4/5 stars

Watch the trailer below:

Big Bad Wolves – shock value and comedy go hand-in-hand

bigbadwolves_01

MOVIE REVIEW

Big Bad Wolves
United Channel Movies, Israel 
110 Min
2.35:1
UK Release: TBA for 2014 by Metronome Distribution

DIR Navot Papushado, Aharon Keshales
PROD Tami Leon, Chilik Michaeli, Avraham Pirchi
SCR Navot Papushado, Aharon Keshales
DP Giora Bejach
CAST Lior Ashkenazi, Tzachi Grad, Rotem Keinan, Dov Glickman, Menashe Noy

Hailed by Quentin Tarantino as the best film of the year, so far, at Busan international film festival, it’s easy to see why with the flair, punch and shock value that Big Bad Wolves brings to the table.

The film is, ultimately, a black comedy that takes you headfirst into the rather corrupt underworld of the Israeli police. However, it is also a spin on the horror film with torture scenes designed to make your jaw drop one minute, and the next, to laugh out loud. This is by no means a new experience, but there is something fresh about the way Navot Papushado and Aharon Keshales (the directors) combine horror and comedy. The horror itself, is not funny, it is overwhelmingly shocking, but it is constantly being switched on and off with unforeseen interruptions of almost burlesque value. We are bounced back and forth in our seats.

The story is quite straightforward: A reckless cop, Miki (Lior Ashkenazi), and a missing girls irate father, Gidi (Tzahi Grad), are drawn to the attention of Dror (Rotem Keinan) who they relentlessly believe is guilty of raping and beheading the girl. The pair duo up and take things into their own hands in order to find a way to extract the truth from Dror. It is the classic set-up for an acrimonious torture scene.

It is within this torture-ology that the film swims in the murky waters of good vs. evil where perspective is the only thing separating the two. You are left constantly trying to guess what the characters will do next, which keeps us tied right to the edge of our seats. This tense atmosphere infuses an air of moral superiority into the narrative. You can’t help wondering, surely there is a better way to go about this? There is also a comical play-off between the local Jews and Arab communities – a statement of change and novel friendship between the two.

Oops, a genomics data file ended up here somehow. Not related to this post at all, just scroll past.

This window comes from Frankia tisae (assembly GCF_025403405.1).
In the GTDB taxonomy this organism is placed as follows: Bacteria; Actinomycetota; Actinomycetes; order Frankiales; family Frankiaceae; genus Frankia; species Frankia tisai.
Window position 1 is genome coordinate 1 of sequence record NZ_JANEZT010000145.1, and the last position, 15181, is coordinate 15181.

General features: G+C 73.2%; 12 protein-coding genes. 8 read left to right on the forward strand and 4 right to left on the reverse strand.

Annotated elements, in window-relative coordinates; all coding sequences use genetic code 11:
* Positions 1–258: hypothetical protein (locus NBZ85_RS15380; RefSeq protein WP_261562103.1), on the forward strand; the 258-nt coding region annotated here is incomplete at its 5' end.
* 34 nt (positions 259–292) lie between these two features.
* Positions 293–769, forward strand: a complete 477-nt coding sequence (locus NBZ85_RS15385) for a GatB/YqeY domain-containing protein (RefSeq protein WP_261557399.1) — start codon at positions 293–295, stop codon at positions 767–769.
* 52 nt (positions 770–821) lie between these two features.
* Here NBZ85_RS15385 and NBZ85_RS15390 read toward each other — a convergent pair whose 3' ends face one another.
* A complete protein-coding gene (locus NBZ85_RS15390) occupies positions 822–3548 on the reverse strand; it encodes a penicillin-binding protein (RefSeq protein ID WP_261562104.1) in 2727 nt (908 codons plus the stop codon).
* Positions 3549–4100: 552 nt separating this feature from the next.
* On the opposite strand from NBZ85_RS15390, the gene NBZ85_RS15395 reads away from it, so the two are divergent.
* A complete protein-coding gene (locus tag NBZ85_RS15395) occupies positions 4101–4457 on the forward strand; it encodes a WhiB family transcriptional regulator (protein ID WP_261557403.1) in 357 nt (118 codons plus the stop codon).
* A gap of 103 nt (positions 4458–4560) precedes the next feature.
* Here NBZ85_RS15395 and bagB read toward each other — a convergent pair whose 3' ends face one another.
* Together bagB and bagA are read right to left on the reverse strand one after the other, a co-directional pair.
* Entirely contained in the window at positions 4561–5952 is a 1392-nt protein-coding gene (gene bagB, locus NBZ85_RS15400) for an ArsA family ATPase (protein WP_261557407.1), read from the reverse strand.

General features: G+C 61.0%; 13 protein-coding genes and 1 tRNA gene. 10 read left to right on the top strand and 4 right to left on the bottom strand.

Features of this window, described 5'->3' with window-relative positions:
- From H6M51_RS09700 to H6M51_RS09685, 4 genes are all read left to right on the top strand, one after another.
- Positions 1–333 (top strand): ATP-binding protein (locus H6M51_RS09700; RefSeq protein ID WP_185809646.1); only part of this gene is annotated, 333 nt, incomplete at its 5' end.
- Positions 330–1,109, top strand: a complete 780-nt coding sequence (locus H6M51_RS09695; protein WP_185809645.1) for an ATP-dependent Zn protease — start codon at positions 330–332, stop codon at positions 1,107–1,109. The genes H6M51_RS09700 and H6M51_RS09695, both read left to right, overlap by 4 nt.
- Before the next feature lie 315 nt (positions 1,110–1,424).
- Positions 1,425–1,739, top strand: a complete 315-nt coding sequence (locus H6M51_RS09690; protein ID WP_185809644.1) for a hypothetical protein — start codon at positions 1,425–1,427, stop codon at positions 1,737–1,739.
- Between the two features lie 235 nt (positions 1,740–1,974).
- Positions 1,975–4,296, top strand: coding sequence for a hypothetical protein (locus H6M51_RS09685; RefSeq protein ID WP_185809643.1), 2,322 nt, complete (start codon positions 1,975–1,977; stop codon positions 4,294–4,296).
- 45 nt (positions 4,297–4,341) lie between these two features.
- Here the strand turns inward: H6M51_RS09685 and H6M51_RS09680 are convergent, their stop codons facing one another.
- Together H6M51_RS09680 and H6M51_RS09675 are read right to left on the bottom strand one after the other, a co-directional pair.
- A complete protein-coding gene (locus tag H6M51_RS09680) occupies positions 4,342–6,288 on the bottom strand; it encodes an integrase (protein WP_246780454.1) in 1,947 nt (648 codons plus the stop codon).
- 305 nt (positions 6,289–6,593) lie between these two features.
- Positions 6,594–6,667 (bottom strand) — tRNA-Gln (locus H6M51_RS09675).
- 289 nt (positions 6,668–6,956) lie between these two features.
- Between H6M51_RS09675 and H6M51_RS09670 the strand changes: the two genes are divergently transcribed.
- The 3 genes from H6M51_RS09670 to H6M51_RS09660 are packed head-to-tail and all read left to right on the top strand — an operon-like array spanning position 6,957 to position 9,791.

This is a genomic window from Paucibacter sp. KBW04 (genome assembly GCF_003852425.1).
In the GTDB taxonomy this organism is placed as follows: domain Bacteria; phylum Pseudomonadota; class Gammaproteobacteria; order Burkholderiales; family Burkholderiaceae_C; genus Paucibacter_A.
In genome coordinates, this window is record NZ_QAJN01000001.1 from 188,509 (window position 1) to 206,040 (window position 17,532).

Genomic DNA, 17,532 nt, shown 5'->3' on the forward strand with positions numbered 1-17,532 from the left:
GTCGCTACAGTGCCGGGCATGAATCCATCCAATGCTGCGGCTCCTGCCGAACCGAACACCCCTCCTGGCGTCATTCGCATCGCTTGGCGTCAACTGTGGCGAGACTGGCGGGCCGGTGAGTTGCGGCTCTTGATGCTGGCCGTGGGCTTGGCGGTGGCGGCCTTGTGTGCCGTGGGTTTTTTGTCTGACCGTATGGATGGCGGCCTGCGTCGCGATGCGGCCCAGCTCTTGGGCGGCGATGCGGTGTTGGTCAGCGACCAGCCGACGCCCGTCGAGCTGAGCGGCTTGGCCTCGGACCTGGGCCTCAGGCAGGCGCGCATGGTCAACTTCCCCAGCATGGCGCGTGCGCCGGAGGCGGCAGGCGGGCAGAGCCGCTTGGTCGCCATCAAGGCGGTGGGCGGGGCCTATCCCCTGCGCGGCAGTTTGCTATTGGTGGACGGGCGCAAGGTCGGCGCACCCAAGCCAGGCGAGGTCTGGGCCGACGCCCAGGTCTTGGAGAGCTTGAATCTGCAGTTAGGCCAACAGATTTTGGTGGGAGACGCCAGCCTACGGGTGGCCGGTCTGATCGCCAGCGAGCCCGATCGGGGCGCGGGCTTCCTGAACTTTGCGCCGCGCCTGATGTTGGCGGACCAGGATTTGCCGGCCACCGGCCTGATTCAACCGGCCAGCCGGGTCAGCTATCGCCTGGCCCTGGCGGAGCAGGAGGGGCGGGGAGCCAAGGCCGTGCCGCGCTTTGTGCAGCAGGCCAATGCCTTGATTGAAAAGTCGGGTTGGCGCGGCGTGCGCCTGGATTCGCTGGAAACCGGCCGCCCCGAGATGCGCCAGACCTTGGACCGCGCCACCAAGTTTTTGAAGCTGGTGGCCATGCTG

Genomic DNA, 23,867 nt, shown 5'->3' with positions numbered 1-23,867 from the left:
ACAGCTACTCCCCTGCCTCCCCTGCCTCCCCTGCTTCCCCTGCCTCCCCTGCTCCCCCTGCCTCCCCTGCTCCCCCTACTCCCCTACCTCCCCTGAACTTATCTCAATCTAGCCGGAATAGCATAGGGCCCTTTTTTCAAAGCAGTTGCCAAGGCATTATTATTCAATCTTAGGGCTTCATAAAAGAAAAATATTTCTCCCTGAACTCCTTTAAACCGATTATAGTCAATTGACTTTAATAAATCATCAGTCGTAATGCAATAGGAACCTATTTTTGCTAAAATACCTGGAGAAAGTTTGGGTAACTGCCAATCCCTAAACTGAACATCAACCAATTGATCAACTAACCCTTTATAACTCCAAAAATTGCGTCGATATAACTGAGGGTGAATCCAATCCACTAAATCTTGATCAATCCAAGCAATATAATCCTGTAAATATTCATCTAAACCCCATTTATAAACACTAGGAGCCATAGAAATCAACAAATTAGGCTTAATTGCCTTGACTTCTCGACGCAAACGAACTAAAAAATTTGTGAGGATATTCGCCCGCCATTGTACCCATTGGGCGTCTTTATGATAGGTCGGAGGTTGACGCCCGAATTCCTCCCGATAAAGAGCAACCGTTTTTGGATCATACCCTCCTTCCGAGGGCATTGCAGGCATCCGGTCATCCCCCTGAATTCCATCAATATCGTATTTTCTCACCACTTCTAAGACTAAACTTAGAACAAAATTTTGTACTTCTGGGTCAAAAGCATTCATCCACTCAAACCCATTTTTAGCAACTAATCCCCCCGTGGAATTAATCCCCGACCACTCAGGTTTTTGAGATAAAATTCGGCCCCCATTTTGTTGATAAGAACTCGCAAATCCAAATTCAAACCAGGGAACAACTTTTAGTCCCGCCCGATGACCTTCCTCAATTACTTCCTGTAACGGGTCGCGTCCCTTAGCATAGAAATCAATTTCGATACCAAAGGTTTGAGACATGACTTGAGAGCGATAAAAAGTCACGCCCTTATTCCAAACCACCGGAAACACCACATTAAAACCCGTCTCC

The only thing lacking for me in the film was the absence of any real character development. Okay, it is not entirely necessary for the script to work as our squirming and laughing out loud soon sidetracks us. Also, part of the reason this film is so impulsive lies in the lack of back-story. However, there is also nothing to explain why Miki and Gidi are so focused on Dror, the man they are targeting as the killer. Towards the beginning, there is simply an anonymous throwaway line regarding someone alleging to have seen Dror with the child.

Big Bad Wolves is, nevertheless, beautifully crafted, from its apprehensive and muted prologue to sinisterly lit forest scenes and pronounced, sweeping camera shots of the basement corridors and walls. The film is innovative in nearly all respects, it is brimming with the unusual and it boasts a brilliant genre fare. Not since Park Chan-wook’s pictures has a director managed to maintain such a light tone whilst depicting a deeply troubling subject matter.

4 stars

Watch the trailer below: